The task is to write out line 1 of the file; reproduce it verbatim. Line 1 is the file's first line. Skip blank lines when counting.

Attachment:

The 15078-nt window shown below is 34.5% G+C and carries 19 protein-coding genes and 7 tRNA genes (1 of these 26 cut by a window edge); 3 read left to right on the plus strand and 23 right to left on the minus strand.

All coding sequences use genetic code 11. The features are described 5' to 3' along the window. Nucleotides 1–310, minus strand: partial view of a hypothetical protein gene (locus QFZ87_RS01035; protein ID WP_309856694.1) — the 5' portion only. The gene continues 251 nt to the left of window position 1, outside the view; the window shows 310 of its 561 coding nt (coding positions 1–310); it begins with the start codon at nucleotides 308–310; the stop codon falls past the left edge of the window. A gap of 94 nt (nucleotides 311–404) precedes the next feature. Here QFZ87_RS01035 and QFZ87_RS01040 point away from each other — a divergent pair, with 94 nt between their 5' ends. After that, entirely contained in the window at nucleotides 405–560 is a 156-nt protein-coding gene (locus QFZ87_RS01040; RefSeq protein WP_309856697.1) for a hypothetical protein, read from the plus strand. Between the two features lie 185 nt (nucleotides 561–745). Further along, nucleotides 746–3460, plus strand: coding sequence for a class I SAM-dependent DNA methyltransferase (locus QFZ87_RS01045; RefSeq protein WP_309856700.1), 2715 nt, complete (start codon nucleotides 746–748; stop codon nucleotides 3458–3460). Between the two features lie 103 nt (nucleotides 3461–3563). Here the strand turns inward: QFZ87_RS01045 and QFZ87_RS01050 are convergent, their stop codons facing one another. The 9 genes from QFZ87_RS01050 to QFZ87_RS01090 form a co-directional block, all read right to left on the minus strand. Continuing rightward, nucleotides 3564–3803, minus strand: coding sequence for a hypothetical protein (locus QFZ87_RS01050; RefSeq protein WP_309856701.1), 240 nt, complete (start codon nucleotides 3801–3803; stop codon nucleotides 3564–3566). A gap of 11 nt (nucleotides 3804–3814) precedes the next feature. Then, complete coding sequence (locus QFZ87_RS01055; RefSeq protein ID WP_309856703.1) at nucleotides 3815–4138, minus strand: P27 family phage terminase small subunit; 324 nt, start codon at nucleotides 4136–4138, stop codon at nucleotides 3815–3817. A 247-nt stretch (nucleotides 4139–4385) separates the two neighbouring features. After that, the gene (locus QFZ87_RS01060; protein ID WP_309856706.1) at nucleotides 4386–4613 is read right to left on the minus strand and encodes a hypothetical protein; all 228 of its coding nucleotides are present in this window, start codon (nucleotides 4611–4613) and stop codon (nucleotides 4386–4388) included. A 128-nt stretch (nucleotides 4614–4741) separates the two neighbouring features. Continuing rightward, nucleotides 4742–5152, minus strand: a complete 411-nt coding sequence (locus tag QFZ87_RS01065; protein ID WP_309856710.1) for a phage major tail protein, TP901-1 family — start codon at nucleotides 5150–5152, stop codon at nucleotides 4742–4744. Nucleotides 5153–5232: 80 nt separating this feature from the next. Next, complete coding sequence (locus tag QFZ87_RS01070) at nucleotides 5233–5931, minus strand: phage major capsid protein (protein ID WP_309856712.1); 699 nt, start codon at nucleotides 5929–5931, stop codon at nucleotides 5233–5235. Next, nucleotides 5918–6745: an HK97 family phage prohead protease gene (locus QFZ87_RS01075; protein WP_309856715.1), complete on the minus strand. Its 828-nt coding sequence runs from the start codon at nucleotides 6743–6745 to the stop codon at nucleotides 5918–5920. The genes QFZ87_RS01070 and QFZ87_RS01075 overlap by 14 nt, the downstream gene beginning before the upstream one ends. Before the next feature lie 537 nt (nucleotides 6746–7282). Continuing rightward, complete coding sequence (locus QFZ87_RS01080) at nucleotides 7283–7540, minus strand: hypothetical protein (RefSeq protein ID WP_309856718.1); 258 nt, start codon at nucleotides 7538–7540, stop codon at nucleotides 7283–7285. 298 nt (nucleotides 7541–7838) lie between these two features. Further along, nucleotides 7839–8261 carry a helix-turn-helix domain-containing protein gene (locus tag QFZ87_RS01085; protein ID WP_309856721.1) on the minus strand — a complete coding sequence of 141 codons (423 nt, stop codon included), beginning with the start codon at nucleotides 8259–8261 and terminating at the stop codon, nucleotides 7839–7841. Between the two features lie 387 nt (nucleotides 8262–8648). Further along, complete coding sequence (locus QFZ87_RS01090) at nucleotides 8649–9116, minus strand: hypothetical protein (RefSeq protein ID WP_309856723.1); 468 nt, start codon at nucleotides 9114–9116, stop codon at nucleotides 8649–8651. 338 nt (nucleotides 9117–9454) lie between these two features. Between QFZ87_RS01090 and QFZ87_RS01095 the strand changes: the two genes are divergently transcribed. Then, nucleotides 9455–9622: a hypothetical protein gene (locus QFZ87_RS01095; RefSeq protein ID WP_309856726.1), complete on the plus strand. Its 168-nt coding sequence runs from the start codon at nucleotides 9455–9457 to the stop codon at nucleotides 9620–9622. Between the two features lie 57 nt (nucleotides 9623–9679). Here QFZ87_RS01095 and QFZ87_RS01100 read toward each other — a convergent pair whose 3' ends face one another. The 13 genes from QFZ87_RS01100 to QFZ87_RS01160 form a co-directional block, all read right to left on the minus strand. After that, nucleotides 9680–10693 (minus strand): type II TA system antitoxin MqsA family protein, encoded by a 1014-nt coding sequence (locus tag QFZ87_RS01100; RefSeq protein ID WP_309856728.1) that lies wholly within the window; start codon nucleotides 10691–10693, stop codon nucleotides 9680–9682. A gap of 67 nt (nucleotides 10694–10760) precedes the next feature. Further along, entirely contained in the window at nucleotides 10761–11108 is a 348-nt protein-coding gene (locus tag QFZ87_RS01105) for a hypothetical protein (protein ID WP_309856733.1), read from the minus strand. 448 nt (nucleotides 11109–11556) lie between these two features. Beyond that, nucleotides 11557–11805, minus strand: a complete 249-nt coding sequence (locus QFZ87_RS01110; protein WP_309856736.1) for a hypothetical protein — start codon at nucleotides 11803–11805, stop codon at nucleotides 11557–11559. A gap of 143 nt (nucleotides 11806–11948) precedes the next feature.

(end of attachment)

The 15078-nt window shown below is 34.5% G+C and carries 19 protein-coding genes and 7 tRNA genes (1 of these 26 cut by a window edge); 3 read left to right on the plus strand and 23 right to left on the minus strand.